In an unmarked grave in Woodlawn Cemetery in the Bronx lies the five-foot-seven-inch body of a man responsible for bringing untold amounts of sunshine to New York City’s youth. During his eighteen-year tenure as Superintendent of School Buildings for the New York City Board of Education, Snyder built public schools with windows that made up nearly sixty percent of the buildings’ facades, much of the remaining space covered in lavish ornamentation. “There is not a dark corner in the whole structure,” social reformer Jacob Riis wrote of Snyder’s design in his seminal 1902 text "The Battle With the Slum." “Literally, he found barracks where he is leaving palaces to the people...I cannot see how it is possible to come nearer perfection in the building of a public school.”
Zilpha Keatley Snyder, author of 43 books for children and young adults, died from complications of a stroke on October 7, 2014.She won three Newberry Honor Awards
Why Every Hollywood Movie Seems Exactly The Same. - A look at the book that's become Hollywood's new bible.
The Other Redskins. 62 US high schools in 22 states currently use the name "Redskins" for one of their sports teams. 28 high schools in 18 states have dropped the mascot over the last 25 years. As public pressure continues to intensify on the Washington Redskins football team to change their name -- one many consider a racial slur that disparages Native Americans -- similar debates are being waged in towns across the country about their local high school teams.
Fuck You: A Magazine of the Arts was a literary magazine founded in 1962 by Ed Sanders, a poet later co-founded The Fugs. Its credo was "I'll print anything", and Sanders produced thirteen issues on a mimeograph machine from 1962 to 1965. Issues included works by Tuli Kupferberg, Charles Olson, Peter Orlovsky, Philip Whalen, Allen Ginsberg, Frank O'Hara, Julian Beck, Herbert Huncke, Norman Mailer, Gary Snyder, Diane DiPrima, William S. Burroughs, Leroi Jones, Gregory Corso, Robert Creeley, Michael McClure, Ted Berrigan, Joe Brainard, and Andy Warhol. - wikipedia. With a helpful index. [more inside]
E is for "Ewwwww!": How Barbara Hyde, spokeswoman for the American Society for Microbiology, reacted to last year’s news that Snyder’s vendors were selling beer in the bathrooms.
The Washington Redskins, with a 6-10 record this season, may not be anywhere near the Super Bowl, but they're still getting media attention this week thanks to unpopular owner Dan Snyder. In November, the Washington City Paper published an A-to-Z guide of Snyder's perceived sins, including bankrupting little old ladies, running scammy fan events, cashing in on 9/11, and selling expired peanuts. The piece was accompanied by a photo of Snyder with scribbled-on devil horns and goatee -- a depiction Snyder decried as anti-Semitic. Snyder also denies several of the claims made in the A-to-Z piece and threatens legal action in letters to Washington City Paper (republished here, along with WCP's shrugging response). Above the Law expresses doubts about Snyder's claims and notes that it's the first time the owner of the unfortunately-named Redksins has ever seemed to care about ethnic slurs. Meanwhile on Twitter, #snyderlibel commences some serious Snyder-mocking.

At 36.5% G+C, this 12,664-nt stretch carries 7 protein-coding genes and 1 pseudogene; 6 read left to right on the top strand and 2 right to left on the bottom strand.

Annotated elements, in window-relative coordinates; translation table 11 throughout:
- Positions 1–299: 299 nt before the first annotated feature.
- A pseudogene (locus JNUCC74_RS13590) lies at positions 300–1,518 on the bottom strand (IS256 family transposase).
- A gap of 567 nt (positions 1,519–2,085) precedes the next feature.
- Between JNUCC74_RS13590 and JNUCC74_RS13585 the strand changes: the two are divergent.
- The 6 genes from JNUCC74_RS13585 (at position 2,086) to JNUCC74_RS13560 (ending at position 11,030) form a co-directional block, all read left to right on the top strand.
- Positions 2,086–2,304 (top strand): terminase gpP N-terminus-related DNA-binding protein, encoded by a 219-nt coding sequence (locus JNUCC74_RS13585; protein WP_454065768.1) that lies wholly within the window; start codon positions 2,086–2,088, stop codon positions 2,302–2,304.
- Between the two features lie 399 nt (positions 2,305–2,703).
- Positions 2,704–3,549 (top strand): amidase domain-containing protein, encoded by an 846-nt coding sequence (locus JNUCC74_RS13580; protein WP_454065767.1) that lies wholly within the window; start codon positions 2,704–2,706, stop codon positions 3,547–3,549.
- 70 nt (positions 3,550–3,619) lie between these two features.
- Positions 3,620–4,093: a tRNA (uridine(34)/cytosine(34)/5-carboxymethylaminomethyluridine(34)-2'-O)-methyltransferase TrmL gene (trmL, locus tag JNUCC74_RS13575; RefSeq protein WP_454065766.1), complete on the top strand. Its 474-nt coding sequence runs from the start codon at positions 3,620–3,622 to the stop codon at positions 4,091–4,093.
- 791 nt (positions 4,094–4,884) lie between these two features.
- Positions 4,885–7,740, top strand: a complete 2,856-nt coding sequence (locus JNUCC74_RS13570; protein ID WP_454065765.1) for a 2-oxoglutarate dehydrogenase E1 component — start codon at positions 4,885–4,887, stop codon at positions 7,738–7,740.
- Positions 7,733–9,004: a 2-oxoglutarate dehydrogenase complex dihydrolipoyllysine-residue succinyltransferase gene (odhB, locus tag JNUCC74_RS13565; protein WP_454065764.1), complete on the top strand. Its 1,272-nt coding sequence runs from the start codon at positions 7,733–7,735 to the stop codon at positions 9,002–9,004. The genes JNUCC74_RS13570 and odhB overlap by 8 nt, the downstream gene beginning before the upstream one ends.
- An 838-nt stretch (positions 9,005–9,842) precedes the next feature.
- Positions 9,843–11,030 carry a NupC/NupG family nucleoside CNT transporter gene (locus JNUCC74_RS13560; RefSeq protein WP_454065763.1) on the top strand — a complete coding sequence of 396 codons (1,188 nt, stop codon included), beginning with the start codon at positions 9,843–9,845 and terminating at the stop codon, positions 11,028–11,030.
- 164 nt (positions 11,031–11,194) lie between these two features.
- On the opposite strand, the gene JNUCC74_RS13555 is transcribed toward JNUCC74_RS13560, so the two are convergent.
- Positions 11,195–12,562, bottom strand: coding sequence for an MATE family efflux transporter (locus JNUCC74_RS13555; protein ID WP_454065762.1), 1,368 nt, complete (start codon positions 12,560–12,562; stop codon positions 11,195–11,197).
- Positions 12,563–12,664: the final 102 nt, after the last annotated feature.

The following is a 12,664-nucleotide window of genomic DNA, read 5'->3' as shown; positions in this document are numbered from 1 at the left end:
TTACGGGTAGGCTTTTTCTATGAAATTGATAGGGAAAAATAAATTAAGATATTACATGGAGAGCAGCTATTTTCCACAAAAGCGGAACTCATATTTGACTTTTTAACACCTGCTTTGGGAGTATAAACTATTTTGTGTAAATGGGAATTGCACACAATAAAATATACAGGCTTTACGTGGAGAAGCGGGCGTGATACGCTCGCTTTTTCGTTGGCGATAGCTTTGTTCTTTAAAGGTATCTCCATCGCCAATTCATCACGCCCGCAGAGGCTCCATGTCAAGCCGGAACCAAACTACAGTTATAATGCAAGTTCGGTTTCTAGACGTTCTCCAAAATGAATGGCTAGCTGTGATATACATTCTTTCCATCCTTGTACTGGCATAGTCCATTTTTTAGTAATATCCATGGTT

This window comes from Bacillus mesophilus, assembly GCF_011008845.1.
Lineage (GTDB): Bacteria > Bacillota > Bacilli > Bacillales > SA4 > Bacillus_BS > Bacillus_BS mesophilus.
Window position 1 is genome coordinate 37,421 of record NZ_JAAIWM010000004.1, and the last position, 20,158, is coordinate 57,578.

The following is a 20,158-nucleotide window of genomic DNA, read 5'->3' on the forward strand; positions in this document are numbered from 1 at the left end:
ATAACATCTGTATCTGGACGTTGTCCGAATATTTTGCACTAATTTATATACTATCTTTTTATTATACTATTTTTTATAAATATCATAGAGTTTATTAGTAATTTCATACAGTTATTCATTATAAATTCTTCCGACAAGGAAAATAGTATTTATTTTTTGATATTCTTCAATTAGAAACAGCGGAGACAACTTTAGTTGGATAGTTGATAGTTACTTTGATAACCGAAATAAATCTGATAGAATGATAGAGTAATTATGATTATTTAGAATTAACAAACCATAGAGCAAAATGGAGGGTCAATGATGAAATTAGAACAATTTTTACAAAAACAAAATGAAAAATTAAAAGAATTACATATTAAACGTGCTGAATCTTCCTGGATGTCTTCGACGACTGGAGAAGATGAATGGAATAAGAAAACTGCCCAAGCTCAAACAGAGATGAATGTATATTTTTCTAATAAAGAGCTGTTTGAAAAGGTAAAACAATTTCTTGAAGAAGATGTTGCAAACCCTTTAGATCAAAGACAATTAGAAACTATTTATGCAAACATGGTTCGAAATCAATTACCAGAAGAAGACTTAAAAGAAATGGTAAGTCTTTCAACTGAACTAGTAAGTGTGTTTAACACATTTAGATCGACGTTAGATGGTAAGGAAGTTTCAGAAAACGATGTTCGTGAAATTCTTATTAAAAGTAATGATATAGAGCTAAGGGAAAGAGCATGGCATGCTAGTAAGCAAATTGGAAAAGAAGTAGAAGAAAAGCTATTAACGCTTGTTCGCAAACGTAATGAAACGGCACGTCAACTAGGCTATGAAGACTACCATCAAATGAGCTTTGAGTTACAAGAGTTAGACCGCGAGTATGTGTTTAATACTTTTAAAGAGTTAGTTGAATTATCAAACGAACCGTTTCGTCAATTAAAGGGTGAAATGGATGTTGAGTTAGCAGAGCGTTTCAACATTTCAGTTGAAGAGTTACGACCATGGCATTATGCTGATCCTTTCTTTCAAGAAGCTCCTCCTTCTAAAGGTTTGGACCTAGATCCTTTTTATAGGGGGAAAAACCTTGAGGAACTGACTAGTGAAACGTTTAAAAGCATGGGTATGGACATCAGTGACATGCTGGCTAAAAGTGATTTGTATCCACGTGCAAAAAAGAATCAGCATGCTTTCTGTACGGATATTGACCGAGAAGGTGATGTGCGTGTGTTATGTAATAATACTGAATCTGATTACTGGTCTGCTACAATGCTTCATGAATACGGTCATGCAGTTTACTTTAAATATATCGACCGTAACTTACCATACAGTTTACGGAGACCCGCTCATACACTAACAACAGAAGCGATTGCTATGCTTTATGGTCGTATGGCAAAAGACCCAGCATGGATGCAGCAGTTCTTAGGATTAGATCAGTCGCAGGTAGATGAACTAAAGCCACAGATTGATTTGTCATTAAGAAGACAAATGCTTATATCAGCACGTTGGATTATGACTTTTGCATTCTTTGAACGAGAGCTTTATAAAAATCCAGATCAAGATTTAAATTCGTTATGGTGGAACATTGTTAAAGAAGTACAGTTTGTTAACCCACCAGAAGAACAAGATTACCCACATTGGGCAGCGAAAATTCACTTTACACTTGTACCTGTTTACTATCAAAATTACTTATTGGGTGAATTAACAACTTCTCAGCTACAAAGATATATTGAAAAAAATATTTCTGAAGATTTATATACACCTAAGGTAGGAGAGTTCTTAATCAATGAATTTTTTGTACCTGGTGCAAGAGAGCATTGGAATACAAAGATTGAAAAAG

Gary Snyder, sublime and seminal poet of ecological awareness and activism [YouTube link], Zen appreciation of "ordinary mind" and American speech, shamanistic intimacy with the natural world, and surviving member of the Beat Generation (West Coast posse) at age 78, has won the $100,000 Ruth Lilly poetry prize. "Gary Snyder is in essence a contemporary devotional poet, though he is not devoted to any one god or way of being so much as to Being itself," said Poetry magazine editor Christian Wiman. "His poetry is a testament to the sacredness of the natural world and our relation to it, and a prophecy of what we stand to lose if we forget that relation.” Previous recipients of the Lilly prize include Adrienne Rich, John Ashbery, and W.S. Merwin. [Previously mentioned here.]